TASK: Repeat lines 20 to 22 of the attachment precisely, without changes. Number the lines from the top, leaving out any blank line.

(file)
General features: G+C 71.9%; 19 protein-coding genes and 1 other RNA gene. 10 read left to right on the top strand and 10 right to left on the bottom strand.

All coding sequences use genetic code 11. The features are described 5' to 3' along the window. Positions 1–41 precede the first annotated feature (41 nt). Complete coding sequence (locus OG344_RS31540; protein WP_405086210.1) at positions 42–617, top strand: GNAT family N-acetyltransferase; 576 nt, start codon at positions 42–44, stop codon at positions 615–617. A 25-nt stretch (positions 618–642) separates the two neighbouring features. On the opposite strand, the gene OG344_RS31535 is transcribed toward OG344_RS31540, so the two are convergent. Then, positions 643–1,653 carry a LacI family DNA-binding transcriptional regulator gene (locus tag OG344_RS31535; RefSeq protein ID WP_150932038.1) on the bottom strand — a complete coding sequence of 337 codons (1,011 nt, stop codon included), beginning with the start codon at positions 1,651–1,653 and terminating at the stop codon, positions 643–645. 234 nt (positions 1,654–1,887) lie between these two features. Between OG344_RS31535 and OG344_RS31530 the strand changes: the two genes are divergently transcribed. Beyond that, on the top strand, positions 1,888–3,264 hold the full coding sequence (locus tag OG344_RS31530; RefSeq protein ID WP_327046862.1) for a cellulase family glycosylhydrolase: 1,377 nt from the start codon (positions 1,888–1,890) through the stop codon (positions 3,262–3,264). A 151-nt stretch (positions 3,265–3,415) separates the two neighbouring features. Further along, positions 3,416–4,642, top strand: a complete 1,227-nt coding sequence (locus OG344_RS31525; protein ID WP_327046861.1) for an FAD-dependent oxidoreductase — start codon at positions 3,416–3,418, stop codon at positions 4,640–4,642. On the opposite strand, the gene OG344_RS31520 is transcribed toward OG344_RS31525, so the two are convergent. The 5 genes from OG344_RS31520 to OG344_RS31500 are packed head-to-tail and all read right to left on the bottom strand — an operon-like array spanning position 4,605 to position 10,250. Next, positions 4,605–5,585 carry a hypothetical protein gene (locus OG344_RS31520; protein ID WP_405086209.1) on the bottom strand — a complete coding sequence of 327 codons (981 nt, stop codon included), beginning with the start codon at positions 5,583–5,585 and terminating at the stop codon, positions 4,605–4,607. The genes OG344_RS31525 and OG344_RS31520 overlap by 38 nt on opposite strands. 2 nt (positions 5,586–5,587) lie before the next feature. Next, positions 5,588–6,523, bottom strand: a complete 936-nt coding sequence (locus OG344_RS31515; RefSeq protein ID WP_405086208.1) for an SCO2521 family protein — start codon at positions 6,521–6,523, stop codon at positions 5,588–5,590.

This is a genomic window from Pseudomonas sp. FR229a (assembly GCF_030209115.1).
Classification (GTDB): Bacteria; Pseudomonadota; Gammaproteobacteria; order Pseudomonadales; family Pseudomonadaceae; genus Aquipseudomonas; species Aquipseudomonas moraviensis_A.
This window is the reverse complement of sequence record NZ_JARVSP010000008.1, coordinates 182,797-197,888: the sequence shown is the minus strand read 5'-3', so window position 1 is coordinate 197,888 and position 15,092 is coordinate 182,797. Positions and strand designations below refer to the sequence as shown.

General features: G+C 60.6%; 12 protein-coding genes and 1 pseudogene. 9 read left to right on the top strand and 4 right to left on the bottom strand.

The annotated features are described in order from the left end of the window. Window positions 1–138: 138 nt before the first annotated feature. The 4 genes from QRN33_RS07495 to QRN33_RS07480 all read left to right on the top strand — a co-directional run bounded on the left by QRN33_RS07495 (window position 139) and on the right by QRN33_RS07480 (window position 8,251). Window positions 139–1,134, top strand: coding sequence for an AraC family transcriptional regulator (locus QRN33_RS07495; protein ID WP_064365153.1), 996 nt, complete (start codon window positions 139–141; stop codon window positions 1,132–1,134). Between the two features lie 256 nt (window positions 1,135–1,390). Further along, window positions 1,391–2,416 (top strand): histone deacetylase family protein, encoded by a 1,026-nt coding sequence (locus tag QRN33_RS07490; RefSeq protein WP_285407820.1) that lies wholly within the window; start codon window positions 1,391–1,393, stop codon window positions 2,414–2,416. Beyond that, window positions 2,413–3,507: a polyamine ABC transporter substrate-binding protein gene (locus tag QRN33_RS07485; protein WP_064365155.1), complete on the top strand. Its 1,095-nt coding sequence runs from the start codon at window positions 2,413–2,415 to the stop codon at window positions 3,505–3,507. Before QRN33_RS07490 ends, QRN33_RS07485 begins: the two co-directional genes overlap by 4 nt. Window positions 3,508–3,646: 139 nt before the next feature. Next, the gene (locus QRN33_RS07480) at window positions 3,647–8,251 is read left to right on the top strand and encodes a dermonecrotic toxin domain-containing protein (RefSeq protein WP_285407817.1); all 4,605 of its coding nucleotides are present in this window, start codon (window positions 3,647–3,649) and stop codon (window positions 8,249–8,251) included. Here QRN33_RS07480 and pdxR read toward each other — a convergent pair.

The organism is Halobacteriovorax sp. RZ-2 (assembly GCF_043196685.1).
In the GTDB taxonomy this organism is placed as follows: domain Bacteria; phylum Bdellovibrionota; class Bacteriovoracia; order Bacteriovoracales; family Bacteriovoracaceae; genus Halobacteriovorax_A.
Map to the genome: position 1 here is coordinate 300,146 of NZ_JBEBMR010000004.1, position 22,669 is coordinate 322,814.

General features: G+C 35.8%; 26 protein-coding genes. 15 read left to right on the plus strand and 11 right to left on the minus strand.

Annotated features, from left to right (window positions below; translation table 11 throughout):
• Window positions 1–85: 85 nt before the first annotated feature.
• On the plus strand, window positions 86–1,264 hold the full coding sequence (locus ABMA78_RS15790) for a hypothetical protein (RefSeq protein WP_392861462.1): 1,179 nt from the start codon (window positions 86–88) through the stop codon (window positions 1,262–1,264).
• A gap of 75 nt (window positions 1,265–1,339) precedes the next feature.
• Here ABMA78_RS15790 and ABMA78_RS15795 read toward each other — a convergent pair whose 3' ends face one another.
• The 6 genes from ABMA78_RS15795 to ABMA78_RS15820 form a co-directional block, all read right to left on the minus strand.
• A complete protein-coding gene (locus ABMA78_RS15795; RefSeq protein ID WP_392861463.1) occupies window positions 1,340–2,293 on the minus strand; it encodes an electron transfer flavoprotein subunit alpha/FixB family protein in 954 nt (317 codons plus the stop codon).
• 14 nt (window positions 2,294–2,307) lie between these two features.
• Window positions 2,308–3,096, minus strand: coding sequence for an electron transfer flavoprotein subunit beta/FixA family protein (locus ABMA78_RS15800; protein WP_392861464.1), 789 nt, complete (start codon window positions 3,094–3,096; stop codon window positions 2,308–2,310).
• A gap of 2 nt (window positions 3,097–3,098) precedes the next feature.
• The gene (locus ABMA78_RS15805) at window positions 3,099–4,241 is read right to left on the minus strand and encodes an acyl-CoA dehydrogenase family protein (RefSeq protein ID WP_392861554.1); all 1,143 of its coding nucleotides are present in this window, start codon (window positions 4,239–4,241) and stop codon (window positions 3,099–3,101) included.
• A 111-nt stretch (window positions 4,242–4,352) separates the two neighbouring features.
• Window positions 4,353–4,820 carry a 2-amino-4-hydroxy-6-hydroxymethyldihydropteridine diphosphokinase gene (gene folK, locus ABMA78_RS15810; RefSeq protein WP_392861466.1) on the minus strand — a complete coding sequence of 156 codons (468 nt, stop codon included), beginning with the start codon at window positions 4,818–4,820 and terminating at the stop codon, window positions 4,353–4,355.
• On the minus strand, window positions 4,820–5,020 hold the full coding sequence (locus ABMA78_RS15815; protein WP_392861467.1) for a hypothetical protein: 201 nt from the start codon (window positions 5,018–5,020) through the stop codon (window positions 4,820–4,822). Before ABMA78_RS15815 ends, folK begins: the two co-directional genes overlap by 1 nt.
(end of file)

• Window positions 2,308–3,096, minus strand: coding sequence for an electron transfer flavoprotein subunit beta/FixA family protein (locus ABMA78_RS15800; protein WP_392861464.1), 789 nt, complete (start codon window positions 3,094–3,096; stop codon window positions 2,308–2,310).
• A gap of 2 nt (window positions 3,097–3,098) precedes the next feature.
• The gene (locus ABMA78_RS15805) at window positions 3,099–4,241 is read right to left on the minus strand and encodes an acyl-CoA dehydrogenase family protein (RefSeq protein ID WP_392861554.1); all 1,143 of its coding nucleotides are present in this window, start codon (window positions 4,239–4,241) and stop codon (window positions 3,099–3,101) included.